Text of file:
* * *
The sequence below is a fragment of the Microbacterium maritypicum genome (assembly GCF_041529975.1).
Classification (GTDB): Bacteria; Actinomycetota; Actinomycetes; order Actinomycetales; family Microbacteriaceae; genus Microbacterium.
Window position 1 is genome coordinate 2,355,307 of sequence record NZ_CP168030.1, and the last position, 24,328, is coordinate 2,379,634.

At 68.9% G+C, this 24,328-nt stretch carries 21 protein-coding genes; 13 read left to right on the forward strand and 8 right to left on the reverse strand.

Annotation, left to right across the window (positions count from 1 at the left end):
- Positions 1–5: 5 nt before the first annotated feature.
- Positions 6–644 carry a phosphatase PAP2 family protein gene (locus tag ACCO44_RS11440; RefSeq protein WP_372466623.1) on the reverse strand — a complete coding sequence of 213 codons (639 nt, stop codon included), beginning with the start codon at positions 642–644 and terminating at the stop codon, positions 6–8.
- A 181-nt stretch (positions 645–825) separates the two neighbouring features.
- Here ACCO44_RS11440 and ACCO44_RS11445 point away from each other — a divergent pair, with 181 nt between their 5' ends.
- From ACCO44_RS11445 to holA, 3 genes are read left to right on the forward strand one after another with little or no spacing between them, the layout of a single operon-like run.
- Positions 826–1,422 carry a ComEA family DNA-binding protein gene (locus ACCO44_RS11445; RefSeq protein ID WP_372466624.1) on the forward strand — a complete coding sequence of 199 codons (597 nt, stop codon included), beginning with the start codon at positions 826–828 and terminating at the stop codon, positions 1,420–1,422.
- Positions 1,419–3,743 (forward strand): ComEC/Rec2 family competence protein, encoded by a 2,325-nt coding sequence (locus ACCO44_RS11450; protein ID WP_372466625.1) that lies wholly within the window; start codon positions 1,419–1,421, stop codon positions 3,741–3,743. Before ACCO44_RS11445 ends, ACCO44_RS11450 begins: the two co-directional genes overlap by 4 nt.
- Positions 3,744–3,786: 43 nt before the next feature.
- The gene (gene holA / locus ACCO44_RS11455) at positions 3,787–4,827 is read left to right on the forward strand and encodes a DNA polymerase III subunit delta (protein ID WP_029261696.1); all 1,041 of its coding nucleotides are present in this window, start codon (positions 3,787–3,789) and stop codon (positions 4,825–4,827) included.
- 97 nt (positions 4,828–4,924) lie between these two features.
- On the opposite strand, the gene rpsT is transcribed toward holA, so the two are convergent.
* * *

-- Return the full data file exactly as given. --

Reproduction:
The sequence below is a fragment of the Microbacterium maritypicum genome (assembly GCF_041529975.1).
Classification (GTDB): Bacteria; Actinomycetota; Actinomycetes; order Actinomycetales; family Microbacteriaceae; genus Microbacterium.
Window position 1 is genome coordinate 2,355,307 of sequence record NZ_CP168030.1, and the last position, 24,328, is coordinate 2,379,634.

At 68.9% G+C, this 24,328-nt stretch carries 21 protein-coding genes; 13 read left to right on the forward strand and 8 right to left on the reverse strand.

Annotation, left to right across the window (positions count from 1 at the left end):
- Positions 1–5: 5 nt before the first annotated feature.
- Positions 6–644 carry a phosphatase PAP2 family protein gene (locus tag ACCO44_RS11440; RefSeq protein WP_372466623.1) on the reverse strand — a complete coding sequence of 213 codons (639 nt, stop codon included), beginning with the start codon at positions 642–644 and terminating at the stop codon, positions 6–8.
- A 181-nt stretch (positions 645–825) separates the two neighbouring features.
- Here ACCO44_RS11440 and ACCO44_RS11445 point away from each other — a divergent pair, with 181 nt between their 5' ends.
- From ACCO44_RS11445 to holA, 3 genes are read left to right on the forward strand one after another with little or no spacing between them, the layout of a single operon-like run.
- Positions 826–1,422 carry a ComEA family DNA-binding protein gene (locus ACCO44_RS11445; RefSeq protein ID WP_372466624.1) on the forward strand — a complete coding sequence of 199 codons (597 nt, stop codon included), beginning with the start codon at positions 826–828 and terminating at the stop codon, positions 1,420–1,422.
- Positions 1,419–3,743 (forward strand): ComEC/Rec2 family competence protein, encoded by a 2,325-nt coding sequence (locus ACCO44_RS11450; protein ID WP_372466625.1) that lies wholly within the window; start codon positions 1,419–1,421, stop codon positions 3,741–3,743. Before ACCO44_RS11445 ends, ACCO44_RS11450 begins: the two co-directional genes overlap by 4 nt.
- Positions 3,744–3,786: 43 nt before the next feature.
- The gene (gene holA / locus ACCO44_RS11455) at positions 3,787–4,827 is read left to right on the forward strand and encodes a DNA polymerase III subunit delta (protein ID WP_029261696.1); all 1,041 of its coding nucleotides are present in this window, start codon (positions 3,787–3,789) and stop codon (positions 4,825–4,827) included.
- 97 nt (positions 4,828–4,924) lie between these two features.
- On the opposite strand, the gene rpsT is transcribed toward holA, so the two are convergent.